Our last post about the cost of financial advice in Australia was all about some of the inputs that go into providing advice.
We talked about how the financial planning world is structured, and how that contribute to the cost of financial advice, even when financial planning for divorce.
With this base of costs in place, it’s also worth exploring just how advisers are paid for their work.
Now, in this case, let’s assume that you’ve decided to proceed with your selected adviser and started working with them to map out your financial future.
And the question now is just how are they going to charge you. There’s a fair bit of jargon around the different payment options, and each adviser operates a little differently.
So, here’s a list of the main ways you can pay for financial advice.
1. Percentage of Assets
This is becoming less common, but breaks down to ‘our fee is x% of the assets that we assist you with’.
Is generally somewhere between 0.5% and 2% of the total amount invested.
(We don’t use this option at PlanningSolo. There are some arguments for this model, but I deeply dislike it.)
In Australia, this is only allowed on insurance policies. In this situation, your adviser will receive a percentage of the premium you pay as a commission, on any policy they help you take out or manage.
This commission – legislated at no more than 66% in the first year, and 22% in subsequent years – doesn’t add to your premium but removing it can reduce your premium by up to 30%.
3. Implementation Fees
This is the cost of implementing the recommended changes.
For instance, establishing a new super fund or investing an amount of money as recommended.
This is only payable if you engage your adviser to do this work.
We’ve used these in the past, but there are some issues with it. Critics of this option say that having somebody’s income reliant upon somebody proceeding with their advice undermines the independence of the advice itself.
4. Hourly Fees
A familiar model for most people – your adviser estimates the hours required for the work you’re looking for and will charge you an hourly rate for it.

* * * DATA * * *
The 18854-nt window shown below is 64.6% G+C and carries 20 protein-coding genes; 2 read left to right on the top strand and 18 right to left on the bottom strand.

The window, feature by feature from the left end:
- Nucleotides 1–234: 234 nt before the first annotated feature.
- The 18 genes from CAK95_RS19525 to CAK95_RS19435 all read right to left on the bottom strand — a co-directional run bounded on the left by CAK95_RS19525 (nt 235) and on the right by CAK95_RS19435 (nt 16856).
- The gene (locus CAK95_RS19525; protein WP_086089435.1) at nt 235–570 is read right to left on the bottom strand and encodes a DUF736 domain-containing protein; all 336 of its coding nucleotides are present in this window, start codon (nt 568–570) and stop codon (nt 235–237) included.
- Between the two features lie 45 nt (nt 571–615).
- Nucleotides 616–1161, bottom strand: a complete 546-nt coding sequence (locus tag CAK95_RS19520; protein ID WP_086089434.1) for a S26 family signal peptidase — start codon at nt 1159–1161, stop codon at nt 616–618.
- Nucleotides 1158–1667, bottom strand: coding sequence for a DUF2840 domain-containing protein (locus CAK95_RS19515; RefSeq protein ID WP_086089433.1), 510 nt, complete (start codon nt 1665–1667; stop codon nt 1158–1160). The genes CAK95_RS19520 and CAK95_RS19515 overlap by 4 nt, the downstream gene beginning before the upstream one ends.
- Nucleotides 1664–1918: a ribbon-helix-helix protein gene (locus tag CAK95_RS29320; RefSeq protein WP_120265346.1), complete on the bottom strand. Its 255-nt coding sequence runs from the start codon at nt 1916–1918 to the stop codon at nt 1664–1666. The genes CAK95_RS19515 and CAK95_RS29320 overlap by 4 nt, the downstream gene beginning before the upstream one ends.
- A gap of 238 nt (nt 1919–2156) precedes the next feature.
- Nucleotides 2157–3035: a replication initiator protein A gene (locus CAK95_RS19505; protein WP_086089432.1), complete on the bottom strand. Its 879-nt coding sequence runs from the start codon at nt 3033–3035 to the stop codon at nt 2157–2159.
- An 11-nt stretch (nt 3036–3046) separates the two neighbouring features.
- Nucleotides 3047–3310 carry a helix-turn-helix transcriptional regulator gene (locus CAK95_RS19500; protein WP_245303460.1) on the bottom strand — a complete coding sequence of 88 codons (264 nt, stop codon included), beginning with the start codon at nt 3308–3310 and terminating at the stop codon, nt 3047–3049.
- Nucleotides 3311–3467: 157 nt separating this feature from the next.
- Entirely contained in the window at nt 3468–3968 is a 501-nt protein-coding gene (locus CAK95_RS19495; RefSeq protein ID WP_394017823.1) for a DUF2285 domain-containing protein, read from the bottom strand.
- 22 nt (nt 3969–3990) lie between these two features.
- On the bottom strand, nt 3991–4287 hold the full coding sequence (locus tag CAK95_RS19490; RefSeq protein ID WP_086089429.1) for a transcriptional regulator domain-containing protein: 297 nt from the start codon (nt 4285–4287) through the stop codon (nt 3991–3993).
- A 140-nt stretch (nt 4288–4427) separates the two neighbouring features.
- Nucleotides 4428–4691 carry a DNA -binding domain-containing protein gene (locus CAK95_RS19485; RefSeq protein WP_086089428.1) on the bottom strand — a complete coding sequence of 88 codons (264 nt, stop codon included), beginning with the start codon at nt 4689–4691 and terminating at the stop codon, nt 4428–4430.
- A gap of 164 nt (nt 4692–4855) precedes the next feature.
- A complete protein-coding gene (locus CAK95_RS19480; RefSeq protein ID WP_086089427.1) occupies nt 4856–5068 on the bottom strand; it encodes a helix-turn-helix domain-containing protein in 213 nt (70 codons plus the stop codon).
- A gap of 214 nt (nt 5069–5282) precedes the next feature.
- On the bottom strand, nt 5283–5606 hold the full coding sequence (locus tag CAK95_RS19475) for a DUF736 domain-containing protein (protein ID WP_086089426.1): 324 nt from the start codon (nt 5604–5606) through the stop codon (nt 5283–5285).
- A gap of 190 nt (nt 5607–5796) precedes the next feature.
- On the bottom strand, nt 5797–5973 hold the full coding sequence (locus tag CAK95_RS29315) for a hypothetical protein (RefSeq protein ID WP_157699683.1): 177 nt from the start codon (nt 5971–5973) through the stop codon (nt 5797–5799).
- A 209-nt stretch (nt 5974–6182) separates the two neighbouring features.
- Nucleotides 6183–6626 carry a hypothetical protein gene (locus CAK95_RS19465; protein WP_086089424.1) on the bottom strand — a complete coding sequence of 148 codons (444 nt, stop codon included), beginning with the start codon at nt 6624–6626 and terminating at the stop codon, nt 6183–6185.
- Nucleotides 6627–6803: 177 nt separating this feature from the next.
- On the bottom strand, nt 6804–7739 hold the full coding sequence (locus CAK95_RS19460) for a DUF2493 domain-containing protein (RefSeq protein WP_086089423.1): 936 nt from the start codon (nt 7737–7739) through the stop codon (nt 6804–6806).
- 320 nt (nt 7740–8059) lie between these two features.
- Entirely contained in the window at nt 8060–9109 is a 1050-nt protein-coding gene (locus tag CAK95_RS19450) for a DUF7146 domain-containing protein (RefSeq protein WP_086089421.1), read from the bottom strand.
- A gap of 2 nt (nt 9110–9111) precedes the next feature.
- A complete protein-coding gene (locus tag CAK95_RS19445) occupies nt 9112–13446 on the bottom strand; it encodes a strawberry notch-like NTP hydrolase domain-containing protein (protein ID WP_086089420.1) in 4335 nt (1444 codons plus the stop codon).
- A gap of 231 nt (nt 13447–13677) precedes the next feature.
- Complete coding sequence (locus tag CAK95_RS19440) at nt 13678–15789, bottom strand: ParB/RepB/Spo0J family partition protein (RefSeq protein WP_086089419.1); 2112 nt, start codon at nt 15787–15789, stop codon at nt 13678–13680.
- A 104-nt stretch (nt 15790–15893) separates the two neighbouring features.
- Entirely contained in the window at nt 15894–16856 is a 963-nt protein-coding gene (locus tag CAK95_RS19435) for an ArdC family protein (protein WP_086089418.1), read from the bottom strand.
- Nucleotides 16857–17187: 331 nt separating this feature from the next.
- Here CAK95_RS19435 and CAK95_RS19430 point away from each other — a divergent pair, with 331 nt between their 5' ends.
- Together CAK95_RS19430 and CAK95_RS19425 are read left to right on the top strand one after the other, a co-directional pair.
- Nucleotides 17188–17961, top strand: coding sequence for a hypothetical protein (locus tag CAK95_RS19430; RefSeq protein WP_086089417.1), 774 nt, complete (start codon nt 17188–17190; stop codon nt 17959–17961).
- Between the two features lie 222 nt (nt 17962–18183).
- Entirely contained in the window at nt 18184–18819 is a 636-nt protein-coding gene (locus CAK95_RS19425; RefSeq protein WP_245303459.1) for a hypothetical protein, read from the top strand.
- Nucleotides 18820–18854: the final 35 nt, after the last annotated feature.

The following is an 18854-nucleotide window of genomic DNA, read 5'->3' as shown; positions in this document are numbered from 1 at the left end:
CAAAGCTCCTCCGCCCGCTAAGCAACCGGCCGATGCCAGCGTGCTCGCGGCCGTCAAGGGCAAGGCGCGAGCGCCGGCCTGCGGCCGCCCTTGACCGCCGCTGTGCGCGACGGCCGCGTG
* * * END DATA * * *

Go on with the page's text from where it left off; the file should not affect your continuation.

For instance, “I estimate it will take me 20 hours to complete this work, and we charge at $220 an hour, so the fee is likely to be at least $4,400.”
(In my opinion, this is a broken model without any redeeming feature beyond simplicity of calculation.)
5. Fixed Fee
In this case, your adviser will calculate the cost of delivering the advice you both agree is required and quote you the fee for the work.
This will be quoted in fixed dollar terms – “our fee for this work is $7,700”, for instance – and most advisers will offer payment options.
(This is how the majority of our work is charged at PlanningSolo).
6. Project Fee
Increasingly common, this is a variant on the Fixed Fee option, with an overlay for the additional aspect of managing a specific project.
Useful for cases of particular complexity, and for a fixed term.
“We’ll project manage the complete restructuring of your financial affairs following your divorce over the next six months. Our project fee will be $25,000.”
This relates more to the calculation of the fee – how it’s actually paid is then worked out with your adviser directly.
7. Ongoing Fees
A big part of financial advice is the ongoing work and maintenance required to give you the greatest chances of reaching your financial goals.
These fees are charged in a similar way to the preceding options, but act as more of a retainer payment in a lot of ways.
(We don’t use ongoing fees in PlanningSolo. Instead we use rolling annual re-engagements, based on what we agree you need for the next twelve months. It’s a minor distinction, but one that we’re comfortable with.)
For Your Information
These are the main ways I’ve seen advisers offer their clients to pay for their services. I’m sure there are other methods – let me know if there are any you think worth adding to this list.
Because, as you can see, it’s kind of a confusing maze of options.
And I’ve avoided discussing some of the other overlays involved, like the advisers duty to ensure all fees and remuneration are fair, reasonable and represent good value for their clients.
I’ve also stayed away from a detailed discussion of the merits of insurance commissions (check out the links above for my thoughts on that vexed topic).
But we’re big believers in transparency here at PlanningSolo, so putting it all on the table like this makes sense to us – hopefully it helps you too!
In my experience, these discussions around fees are rarely held with our clients to this level of detail. And fair enough too – I’m not sure I’d want my doctor explaining, in detail, how she gets paid.
But I also think it’s a good idea for people seeking advice to know some of the mechanics that go into what’s an important consideration – the cost of that advice.
In my next, and final post, in this series, I’ll talk a little about what you might expect to receive for what you pay.
And also what value great financial advice can have and how it can elevate your own, personal, financial trajectory.
PS: Oh, and another thing – ASIC has a really useful rundown of more specific information on fees over on their (excellent) Moneysmart website.
I do have one criticism though – for some reason, they’ve incorporated the investment and platform costs when calculating the cost of financial advice. This is akin to quoting the cost of medication when discussing how much it costs to see a doctor. They’re very different elements of the overall equation.